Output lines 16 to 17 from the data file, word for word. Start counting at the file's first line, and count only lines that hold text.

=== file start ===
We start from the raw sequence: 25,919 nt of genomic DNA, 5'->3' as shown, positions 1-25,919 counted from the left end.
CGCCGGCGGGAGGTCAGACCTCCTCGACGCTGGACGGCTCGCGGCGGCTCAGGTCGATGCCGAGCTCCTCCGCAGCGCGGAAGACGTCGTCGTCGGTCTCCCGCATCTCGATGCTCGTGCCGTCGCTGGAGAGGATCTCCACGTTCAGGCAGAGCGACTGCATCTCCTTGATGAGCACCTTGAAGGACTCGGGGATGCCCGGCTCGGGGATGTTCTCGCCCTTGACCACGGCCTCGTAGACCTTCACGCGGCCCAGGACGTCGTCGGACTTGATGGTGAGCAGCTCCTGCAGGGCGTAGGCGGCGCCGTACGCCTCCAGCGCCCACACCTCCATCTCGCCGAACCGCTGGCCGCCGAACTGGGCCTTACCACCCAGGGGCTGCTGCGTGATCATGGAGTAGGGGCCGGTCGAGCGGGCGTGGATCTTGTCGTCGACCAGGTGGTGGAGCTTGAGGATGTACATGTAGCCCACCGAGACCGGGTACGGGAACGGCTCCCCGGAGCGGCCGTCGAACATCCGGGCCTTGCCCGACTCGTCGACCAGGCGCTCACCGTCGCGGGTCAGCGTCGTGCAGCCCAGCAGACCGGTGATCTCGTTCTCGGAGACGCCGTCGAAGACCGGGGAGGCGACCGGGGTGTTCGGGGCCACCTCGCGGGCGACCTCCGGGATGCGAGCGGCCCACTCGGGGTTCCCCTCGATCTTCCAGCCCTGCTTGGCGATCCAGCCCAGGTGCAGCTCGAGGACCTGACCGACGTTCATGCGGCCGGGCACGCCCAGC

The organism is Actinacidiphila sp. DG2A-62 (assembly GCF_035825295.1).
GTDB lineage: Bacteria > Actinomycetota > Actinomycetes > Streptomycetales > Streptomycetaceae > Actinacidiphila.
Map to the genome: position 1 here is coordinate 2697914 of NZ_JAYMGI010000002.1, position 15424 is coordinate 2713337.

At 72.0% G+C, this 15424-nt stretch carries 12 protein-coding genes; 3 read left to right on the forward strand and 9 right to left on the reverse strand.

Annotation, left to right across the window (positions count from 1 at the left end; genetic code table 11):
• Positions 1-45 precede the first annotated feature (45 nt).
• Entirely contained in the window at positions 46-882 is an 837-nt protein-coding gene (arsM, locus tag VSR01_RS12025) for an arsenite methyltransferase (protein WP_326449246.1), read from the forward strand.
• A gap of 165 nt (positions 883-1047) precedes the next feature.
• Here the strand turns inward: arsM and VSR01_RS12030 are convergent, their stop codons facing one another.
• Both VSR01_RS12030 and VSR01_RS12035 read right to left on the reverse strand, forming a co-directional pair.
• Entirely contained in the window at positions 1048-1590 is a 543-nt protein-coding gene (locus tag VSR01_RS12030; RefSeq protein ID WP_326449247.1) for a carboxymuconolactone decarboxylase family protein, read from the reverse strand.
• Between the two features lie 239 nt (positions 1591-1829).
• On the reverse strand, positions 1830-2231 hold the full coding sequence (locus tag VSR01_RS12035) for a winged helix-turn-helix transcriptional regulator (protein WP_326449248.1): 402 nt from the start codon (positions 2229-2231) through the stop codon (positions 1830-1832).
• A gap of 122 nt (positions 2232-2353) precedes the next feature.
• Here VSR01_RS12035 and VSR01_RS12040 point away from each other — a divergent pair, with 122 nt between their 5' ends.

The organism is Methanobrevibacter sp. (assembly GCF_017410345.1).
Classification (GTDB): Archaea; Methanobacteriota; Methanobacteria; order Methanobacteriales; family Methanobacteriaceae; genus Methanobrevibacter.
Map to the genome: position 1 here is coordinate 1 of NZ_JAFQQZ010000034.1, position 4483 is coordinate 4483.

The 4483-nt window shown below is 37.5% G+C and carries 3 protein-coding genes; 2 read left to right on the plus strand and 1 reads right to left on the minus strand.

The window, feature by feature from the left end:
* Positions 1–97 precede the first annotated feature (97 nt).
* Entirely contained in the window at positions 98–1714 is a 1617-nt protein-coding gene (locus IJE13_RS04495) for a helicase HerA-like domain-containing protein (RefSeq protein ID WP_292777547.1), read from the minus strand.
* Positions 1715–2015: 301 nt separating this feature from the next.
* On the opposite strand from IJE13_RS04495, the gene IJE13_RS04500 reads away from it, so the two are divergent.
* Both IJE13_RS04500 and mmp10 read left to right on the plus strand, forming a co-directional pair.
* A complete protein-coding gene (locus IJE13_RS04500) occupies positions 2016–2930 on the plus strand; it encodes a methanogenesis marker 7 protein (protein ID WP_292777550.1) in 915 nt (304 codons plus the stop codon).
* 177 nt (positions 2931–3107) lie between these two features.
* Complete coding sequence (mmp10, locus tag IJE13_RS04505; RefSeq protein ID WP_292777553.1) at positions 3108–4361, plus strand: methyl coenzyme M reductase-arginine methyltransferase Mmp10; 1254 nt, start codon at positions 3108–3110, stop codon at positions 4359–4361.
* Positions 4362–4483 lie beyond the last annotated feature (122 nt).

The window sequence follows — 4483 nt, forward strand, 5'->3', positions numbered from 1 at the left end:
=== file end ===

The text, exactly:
• A gap of 122 nt (positions 2232-2353) precedes the next feature.
• Here VSR01_RS12035 and VSR01_RS12040 point away from each other — a divergent pair, with 122 nt between their 5' ends.